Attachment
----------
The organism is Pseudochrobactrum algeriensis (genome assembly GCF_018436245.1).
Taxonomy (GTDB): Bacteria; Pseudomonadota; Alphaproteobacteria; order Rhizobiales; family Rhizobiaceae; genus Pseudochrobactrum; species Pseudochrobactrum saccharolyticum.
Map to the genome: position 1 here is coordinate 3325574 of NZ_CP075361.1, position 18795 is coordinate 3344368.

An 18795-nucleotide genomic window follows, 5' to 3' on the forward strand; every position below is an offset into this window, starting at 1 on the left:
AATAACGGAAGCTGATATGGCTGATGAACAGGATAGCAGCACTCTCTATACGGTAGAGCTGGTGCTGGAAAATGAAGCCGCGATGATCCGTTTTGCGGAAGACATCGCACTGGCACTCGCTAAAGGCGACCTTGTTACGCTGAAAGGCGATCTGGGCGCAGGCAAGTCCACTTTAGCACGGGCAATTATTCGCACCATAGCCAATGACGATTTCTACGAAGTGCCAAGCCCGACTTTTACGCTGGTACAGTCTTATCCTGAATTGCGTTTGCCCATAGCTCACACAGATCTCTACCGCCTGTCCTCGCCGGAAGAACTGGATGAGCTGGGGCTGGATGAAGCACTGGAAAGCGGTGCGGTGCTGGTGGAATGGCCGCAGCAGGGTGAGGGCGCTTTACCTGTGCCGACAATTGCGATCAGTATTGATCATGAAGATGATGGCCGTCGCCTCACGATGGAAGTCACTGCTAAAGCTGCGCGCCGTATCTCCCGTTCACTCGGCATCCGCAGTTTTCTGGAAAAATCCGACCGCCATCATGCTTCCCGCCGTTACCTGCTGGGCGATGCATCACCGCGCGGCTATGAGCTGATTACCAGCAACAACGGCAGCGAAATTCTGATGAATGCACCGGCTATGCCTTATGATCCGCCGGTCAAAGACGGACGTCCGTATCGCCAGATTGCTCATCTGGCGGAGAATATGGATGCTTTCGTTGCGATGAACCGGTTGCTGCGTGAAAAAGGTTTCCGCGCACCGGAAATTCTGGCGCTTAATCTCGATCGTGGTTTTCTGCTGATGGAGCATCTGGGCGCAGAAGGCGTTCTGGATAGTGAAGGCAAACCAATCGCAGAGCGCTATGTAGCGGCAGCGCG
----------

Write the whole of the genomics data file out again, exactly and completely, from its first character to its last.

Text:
The organism is Pseudochrobactrum algeriensis (genome assembly GCF_018436245.1).
Taxonomy (GTDB): Bacteria; Pseudomonadota; Alphaproteobacteria; order Rhizobiales; family Rhizobiaceae; genus Pseudochrobactrum; species Pseudochrobactrum saccharolyticum.
Map to the genome: position 1 here is coordinate 3325574 of NZ_CP075361.1, position 18795 is coordinate 3344368.

An 18795-nucleotide genomic window follows, 5' to 3' on the forward strand; every position below is an offset into this window, starting at 1 on the left:
AATAACGGAAGCTGATATGGCTGATGAACAGGATAGCAGCACTCTCTATACGGTAGAGCTGGTGCTGGAAAATGAAGCCGCGATGATCCGTTTTGCGGAAGACATCGCACTGGCACTCGCTAAAGGCGACCTTGTTACGCTGAAAGGCGATCTGGGCGCAGGCAAGTCCACTTTAGCACGGGCAATTATTCGCACCATAGCCAATGACGATTTCTACGAAGTGCCAAGCCCGACTTTTACGCTGGTACAGTCTTATCCTGAATTGCGTTTGCCCATAGCTCACACAGATCTCTACCGCCTGTCCTCGCCGGAAGAACTGGATGAGCTGGGGCTGGATGAAGCACTGGAAAGCGGTGCGGTGCTGGTGGAATGGCCGCAGCAGGGTGAGGGCGCTTTACCTGTGCCGACAATTGCGATCAGTATTGATCATGAAGATGATGGCCGTCGCCTCACGATGGAAGTCACTGCTAAAGCTGCGCGCCGTATCTCCCGTTCACTCGGCATCCGCAGTTTTCTGGAAAAATCCGACCGCCATCATGCTTCCCGCCGTTACCTGCTGGGCGATGCATCACCGCGCGGCTATGAGCTGATTACCAGCAACAACGGCAGCGAAATTCTGATGAATGCACCGGCTATGCCTTATGATCCGCCGGTCAAAGACGGACGTCCGTATCGCCAGATTGCTCATCTGGCGGAGAATATGGATGCTTTCGTTGCGATGAACCGGTTGCTGCGTGAAAAAGGTTTCCGCGCACCGGAAATTCTGGCGCTTAATCTCGATCGTGGTTTTCTGCTGATGGAGCATCTGGGCGCAGAAGGCGTTCTGGATAGTGAAGGCAAACCAATCGCAGAGCGCTATGTAGCGGCAGCGCG